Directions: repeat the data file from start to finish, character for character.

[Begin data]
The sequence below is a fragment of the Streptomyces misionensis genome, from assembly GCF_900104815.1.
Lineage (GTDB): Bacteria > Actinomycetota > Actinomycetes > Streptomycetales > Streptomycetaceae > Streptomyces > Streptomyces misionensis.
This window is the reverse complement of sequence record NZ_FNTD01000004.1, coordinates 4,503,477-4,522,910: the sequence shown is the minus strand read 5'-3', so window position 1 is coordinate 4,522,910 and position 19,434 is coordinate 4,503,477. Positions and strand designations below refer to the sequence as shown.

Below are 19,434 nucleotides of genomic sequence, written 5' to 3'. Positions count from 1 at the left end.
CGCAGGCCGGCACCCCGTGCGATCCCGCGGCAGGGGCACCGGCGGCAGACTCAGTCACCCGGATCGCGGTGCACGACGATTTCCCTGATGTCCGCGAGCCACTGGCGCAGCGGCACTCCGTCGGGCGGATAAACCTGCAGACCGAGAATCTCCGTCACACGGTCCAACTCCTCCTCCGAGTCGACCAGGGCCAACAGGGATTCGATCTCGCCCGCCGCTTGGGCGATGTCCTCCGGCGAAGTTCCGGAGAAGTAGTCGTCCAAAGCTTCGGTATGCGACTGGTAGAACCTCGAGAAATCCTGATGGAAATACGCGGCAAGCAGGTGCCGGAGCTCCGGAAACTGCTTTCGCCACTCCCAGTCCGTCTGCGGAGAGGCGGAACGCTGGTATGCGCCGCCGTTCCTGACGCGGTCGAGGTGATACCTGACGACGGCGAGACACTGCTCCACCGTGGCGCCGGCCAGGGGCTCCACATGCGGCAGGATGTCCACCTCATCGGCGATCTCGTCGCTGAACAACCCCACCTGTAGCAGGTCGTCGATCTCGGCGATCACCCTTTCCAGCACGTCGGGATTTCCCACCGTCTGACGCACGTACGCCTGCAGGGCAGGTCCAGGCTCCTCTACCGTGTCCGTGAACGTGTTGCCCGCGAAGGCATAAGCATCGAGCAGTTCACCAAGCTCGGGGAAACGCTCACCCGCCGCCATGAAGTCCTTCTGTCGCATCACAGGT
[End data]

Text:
The sequence below is a fragment of the Streptomyces misionensis genome, from assembly GCF_900104815.1.
Lineage (GTDB): Bacteria > Actinomycetota > Actinomycetes > Streptomycetales > Streptomycetaceae > Streptomyces > Streptomyces misionensis.
This window is the reverse complement of sequence record NZ_FNTD01000004.1, coordinates 4,503,477-4,522,910: the sequence shown is the minus strand read 5'-3', so window position 1 is coordinate 4,522,910 and position 19,434 is coordinate 4,503,477. Positions and strand designations below refer to the sequence as shown.

Below are 19,434 nucleotides of genomic sequence, written 5' to 3'. Positions count from 1 at the left end.
CGCAGGCCGGCACCCCGTGCGATCCCGCGGCAGGGGCACCGGCGGCAGACTCAGTCACCCGGATCGCGGTGCACGACGATTTCCCTGATGTCCGCGAGCCACTGGCGCAGCGGCACTCCGTCGGGCGGATAAACCTGCAGACCGAGAATCTCCGTCACACGGTCCAACTCCTCCTCCGAGTCGACCAGGGCCAACAGGGATTCGATCTCGCCCGCCGCTTGGGCGATGTCCTCCGGCGAAGTTCCGGAGAAGTAGTCGTCCAAAGCTTCGGTATGCGACTGGTAGAACCTCGAGAAATCCTGATGGAAATACGCGGCAAGCAGGTGCCGGAGCTCCGGAAACTGCTTTCGCCACTCCCAGTCCGTCTGCGGAGAGGCGGAACGCTGGTATGCGCCGCCGTTCCTGACGCGGTCGAGGTGATACCTGACGACGGCGAGACACTGCTCCACCGTGGCGCCGGCCAGGGGCTCCACATGCGGCAGGATGTCCACCTCATCGGCGATCTCGTCGCTGAACAACCCCACCTGTAGCAGGTCGTCGATCTCGGCGATCACCCTTTCCAGCACGTCGGGATTTCCCACCGTCTGACGCACGTACGCCTGCAGGGCAGGTCCAGGCTCCTCTACCGTGTCCGTGAACGTGTTGCCCGCGAAGGCATAAGCATCGAGCAGTTCACCAAGCTCGGGGAAACGCTCACCCGCCGCCATGAAGTCCTTCTGTCGCATCACAGGT